White redoubled. Then he rolled 5-2 and collected the full sixteen units.

Other apparently simple one-roll situations may have complications. As an example, look at the following position

White to roll.

It is white’s roll, and he has a shot at the blot that black has been forced to leave on his five point. The odds against a hit are twenty-five to eleven, which means that in thirty-six games white would expect a net loss of fourteen.

 11 12 13 14 15 16 21 22 23 24 25 26 31 32 33 34 35 36 41 42 43 44 45 46 51 52 53 54 55 56 61 62 63 64 65 66
11 rolls hit

White has some slight chance to miss this blot and still win. He may stay off the board entirely this time and perhaps several more times, only to hit this or some other blot when he finally does come in. And he has a very slight chance to win in a running game: a roll of double 6 will put him almost even; so will coming in on any 6 if they are following by several big doubles. White also has some chance to lose a gammon. Roughly speaking, the gammon chance balanced against the other winning chances offset one another, and the proper settlement should be based on this one shot.

Assume the cube is at 4. In thirty-six games, white would expect to lose four times fourteen, of fifty-six points, an average loss of one and five-ninths points. At a dollar a point, a fair settlement would thus be a dollar and a half!

Change the black position a trifle by eliminating the man on the five point and two of the three men on the four point, leaving black’s blot on his four point instead.

White to roll.

Now the chance that white can win a running game has practically disappeared, and the chance that he will lose a gammon has considerably increased.

He will still win if he hits that blot, but the fair settlement at this point must take the gammon chance into consideration, so white should pay two dollars or even two dollars and a half to get out of his troubles.

Change the position gain by moving the two white men back from the white one point to black’s outer board.

White to roll.

White will still win if he hits black’s blot on his four point. He will almost surely be gammoned if he misses. His plus side is 11/36 times four (where the cube is at), or 44/36. His minus side is 25/36 times eight (the gammon certainty doubles the stake) or 200/36 and his net minus expectation is thus 156/36 or 4.33. Since there is some chance to miss hitting black’s blot and still avoid getting gammoned, a fair settlement is probably four units.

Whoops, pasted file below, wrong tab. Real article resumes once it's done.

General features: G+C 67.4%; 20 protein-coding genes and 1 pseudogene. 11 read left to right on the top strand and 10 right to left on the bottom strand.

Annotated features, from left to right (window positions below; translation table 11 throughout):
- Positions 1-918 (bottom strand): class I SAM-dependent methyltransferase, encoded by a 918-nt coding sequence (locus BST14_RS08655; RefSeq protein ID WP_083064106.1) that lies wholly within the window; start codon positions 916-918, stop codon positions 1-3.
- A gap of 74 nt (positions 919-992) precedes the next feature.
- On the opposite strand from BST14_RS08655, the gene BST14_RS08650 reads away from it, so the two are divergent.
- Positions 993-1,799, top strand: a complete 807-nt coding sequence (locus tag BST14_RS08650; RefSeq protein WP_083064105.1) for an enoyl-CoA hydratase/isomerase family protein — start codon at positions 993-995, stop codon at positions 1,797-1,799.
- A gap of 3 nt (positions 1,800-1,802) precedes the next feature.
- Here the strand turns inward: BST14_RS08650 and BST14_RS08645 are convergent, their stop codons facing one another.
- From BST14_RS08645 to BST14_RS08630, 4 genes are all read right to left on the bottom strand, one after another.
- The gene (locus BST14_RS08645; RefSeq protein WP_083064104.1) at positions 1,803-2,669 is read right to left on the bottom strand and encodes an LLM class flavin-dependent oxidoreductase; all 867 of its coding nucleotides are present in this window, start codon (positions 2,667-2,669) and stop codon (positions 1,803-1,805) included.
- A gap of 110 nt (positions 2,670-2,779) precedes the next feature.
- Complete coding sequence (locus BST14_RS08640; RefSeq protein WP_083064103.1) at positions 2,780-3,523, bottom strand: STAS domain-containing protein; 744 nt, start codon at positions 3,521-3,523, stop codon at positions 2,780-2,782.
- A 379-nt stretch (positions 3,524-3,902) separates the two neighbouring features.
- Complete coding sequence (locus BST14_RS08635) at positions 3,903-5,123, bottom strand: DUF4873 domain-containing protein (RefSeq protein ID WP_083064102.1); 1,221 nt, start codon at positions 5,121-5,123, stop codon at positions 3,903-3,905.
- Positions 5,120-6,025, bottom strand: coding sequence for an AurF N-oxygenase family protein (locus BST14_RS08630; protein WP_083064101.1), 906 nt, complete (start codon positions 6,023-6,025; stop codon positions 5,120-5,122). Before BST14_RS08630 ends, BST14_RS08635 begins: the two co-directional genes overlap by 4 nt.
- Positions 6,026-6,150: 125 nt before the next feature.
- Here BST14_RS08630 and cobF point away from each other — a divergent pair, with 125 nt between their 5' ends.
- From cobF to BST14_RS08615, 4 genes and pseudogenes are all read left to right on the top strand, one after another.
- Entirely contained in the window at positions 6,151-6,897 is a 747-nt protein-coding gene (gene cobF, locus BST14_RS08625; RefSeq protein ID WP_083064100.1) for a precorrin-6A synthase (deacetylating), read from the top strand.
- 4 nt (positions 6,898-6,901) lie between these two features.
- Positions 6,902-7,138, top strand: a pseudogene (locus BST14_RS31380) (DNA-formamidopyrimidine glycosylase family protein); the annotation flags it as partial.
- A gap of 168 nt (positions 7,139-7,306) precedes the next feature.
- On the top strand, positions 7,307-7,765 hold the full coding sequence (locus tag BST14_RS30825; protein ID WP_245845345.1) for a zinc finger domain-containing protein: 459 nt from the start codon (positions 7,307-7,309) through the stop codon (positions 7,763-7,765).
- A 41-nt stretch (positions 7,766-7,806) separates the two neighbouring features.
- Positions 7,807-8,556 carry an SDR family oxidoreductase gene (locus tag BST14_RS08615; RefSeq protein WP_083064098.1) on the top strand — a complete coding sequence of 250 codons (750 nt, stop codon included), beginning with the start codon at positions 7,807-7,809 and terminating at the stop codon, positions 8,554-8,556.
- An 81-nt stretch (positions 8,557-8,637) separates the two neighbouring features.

The following position arose in a five-handed chouette.

White to roll.

White was in the box and at one stage had redoubled to 16. Later on the captain wanted to double to 32. His three partners all objected, and, while the captain could have doubled without his partner’s consent, he offered to buy them out. They all sold their games to him at sixteen points each, and he doubled to 32. White took the double, and the game was actually for 128 since black represented four players. When the diagrammed position was reached, white doubled to 64 (representing a total now of 256), and black took the double.

 11 12 13 14 15 16 21 22 23 24 25 26 31 32 33 34 35 36 41 42 43 44 45 46 51 52 53 54 55 56 61 62 63 64 65 66
24 rolls hit

The take was correct. Actually, white should not have doubled, since he was only a two-to-one favorite to hit black’s man on the white twelve point. After the double, failure to hit black would cost him the game, since black would then control the cube and white could not afford to accept black’s double to 128; while if he had not doubled, he might miss and still win. Anyway, white did double, and so they were not playing for a total of 256 units. At this point, the other players insisted that there be a settlement.

Mathematically, white was entitled to one-third of 256, or eighty-five and one-third points. Black refused to pay that much, point out that he might still win even if white hit his blot. Finally, white accepted a very fair settlement of eighty.

## Midgame Settlements

You don’t have to settle an entire game. Sometimes when the cube has reached 16 or 32 the players may want to settle or perhaps call off part of a game. As an example, suppose that you have doubled to 32 in a complicated position, and then even more complications develop. You foresee all sorts of excitement ahead, including the possibility of a double to 64 being hurled at you. You offer to withdraw your last double.

This will have the effect of putting the cube back on your side of the table. Your opponent refuses this, but makes a counterproposition to let you turn the cube back to 16 provided it stays on his side of the table. This, of course, is a better proposition for him.

You now make a third proposal. Perhaps you suggest that the cube be turned to 16 and placed in the middle, so that either of you will have the right to double next. Or you might propose allowing the cube to stay on his side, provided that he will agree not to double for some specified number of rolls.

We have seen discussions of this sort go on for quite a while — and occasionally one player has said, “Let’s call the whole game off,” and had his offer accepted.

## Increasing the Stake

It is possible to turn the cube up by agreement. A typical situation would be when player is obviously thinking of doubling. His opponent says, “If you double, I’ll take it.”

The first player now says, “How about moving the cube to 2 and leaving it where it is?” — i.e., leaving it in the center of the board, and either player may double again later.

If his opponent accepts, it is the same as an automatic double.

## Beavers

Some backgammon players like to play that when a man doubles, his opponent has the right to “beaver,” or have the cube turned one extra notch. Beavers have no real part in backgammon, but they give desperate gamblers a chance to turn the cube over faster than otherwise.